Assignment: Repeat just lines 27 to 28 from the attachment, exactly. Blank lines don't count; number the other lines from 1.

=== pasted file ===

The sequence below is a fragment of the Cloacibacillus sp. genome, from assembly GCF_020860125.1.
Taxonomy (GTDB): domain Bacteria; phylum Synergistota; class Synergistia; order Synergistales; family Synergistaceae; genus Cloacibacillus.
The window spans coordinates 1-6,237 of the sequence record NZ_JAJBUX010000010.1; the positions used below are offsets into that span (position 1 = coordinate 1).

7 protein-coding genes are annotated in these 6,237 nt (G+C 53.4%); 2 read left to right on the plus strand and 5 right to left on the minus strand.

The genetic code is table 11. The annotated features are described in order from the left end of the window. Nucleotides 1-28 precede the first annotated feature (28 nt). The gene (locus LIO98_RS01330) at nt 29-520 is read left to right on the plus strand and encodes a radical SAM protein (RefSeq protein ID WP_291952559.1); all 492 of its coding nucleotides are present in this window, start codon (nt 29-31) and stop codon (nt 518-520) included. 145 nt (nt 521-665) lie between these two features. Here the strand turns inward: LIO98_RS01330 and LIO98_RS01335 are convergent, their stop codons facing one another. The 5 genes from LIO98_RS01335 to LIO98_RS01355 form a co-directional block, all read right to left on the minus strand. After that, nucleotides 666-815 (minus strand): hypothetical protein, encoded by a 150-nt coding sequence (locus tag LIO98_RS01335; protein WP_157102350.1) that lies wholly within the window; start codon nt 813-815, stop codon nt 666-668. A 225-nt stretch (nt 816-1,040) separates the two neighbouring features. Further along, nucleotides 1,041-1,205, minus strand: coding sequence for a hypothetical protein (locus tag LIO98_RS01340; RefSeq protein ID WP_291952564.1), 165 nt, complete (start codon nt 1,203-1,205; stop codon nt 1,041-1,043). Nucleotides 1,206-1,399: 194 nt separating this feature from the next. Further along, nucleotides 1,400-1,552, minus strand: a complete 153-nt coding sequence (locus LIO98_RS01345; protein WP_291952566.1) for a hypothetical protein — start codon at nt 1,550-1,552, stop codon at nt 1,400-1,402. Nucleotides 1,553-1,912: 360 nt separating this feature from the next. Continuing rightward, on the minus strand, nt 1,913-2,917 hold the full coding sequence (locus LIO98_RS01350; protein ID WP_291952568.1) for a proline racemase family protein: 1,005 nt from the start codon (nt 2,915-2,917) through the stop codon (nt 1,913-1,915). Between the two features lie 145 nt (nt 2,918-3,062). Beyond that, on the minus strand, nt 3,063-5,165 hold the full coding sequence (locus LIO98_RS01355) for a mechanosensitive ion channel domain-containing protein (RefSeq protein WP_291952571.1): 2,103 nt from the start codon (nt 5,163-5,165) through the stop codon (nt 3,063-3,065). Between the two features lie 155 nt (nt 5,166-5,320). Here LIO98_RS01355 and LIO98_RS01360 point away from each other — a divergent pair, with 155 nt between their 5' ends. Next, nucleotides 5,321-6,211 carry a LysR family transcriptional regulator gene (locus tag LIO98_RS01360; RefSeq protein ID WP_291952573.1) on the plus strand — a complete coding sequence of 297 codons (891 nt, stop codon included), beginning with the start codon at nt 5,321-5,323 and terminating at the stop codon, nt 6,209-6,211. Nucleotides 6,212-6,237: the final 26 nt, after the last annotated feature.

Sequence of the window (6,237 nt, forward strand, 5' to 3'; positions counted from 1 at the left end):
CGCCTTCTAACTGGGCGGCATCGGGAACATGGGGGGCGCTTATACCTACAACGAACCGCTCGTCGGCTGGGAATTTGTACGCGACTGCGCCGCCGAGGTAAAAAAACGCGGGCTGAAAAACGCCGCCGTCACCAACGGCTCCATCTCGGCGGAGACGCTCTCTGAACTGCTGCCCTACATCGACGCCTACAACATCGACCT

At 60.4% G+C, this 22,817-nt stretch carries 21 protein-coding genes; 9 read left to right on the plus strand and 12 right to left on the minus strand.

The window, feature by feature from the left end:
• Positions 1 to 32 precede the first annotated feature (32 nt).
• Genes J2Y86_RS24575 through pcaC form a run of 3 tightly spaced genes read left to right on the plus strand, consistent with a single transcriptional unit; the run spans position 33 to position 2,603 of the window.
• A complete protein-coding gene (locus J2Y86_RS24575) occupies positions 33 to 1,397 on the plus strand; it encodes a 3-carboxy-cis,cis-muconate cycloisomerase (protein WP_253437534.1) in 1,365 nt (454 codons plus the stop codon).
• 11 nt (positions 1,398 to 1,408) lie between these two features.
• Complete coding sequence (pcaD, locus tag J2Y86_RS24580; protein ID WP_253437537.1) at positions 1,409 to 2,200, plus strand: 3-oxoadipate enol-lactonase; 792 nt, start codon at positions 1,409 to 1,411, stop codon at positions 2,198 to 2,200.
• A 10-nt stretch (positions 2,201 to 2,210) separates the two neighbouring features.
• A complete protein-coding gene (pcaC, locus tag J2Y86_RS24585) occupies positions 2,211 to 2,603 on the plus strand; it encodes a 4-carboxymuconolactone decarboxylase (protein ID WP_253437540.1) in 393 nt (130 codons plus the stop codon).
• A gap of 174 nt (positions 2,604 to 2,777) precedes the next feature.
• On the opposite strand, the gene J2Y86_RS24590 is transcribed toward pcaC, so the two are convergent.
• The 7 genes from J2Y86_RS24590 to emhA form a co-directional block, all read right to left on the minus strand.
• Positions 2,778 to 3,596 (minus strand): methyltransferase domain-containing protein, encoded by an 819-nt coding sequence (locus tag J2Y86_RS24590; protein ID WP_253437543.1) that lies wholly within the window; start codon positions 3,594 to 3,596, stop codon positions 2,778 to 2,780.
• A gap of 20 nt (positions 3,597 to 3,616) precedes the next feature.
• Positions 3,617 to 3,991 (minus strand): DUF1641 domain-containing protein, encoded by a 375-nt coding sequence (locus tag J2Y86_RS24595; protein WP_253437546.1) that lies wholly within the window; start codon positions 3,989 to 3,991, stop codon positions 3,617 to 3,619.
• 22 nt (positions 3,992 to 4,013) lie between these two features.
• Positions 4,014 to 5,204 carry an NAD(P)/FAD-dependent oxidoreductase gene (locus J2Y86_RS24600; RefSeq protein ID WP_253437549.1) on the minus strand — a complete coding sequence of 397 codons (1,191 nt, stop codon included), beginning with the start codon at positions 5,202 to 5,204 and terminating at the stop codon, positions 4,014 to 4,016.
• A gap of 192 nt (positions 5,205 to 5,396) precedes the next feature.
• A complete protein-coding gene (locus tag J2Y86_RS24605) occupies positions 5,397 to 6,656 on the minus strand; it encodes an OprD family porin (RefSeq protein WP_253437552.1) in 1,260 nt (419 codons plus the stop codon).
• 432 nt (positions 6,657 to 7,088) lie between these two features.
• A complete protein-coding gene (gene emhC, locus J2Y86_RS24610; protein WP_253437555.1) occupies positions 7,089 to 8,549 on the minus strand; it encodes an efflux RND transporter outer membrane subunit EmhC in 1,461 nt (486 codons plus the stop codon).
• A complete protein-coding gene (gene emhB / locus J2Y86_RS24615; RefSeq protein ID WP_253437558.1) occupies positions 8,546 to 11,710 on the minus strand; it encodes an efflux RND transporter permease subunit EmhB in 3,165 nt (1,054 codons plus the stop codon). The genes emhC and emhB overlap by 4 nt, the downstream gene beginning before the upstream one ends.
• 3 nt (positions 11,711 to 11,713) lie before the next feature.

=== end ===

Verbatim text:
• 432 nt (positions 6,657 to 7,088) lie between these two features.
• A complete protein-coding gene (gene emhC, locus J2Y86_RS24610; protein WP_253437555.1) occupies positions 7,089 to 8,549 on the minus strand; it encodes an efflux RND transporter outer membrane subunit EmhC in 1,461 nt (486 codons plus the stop codon).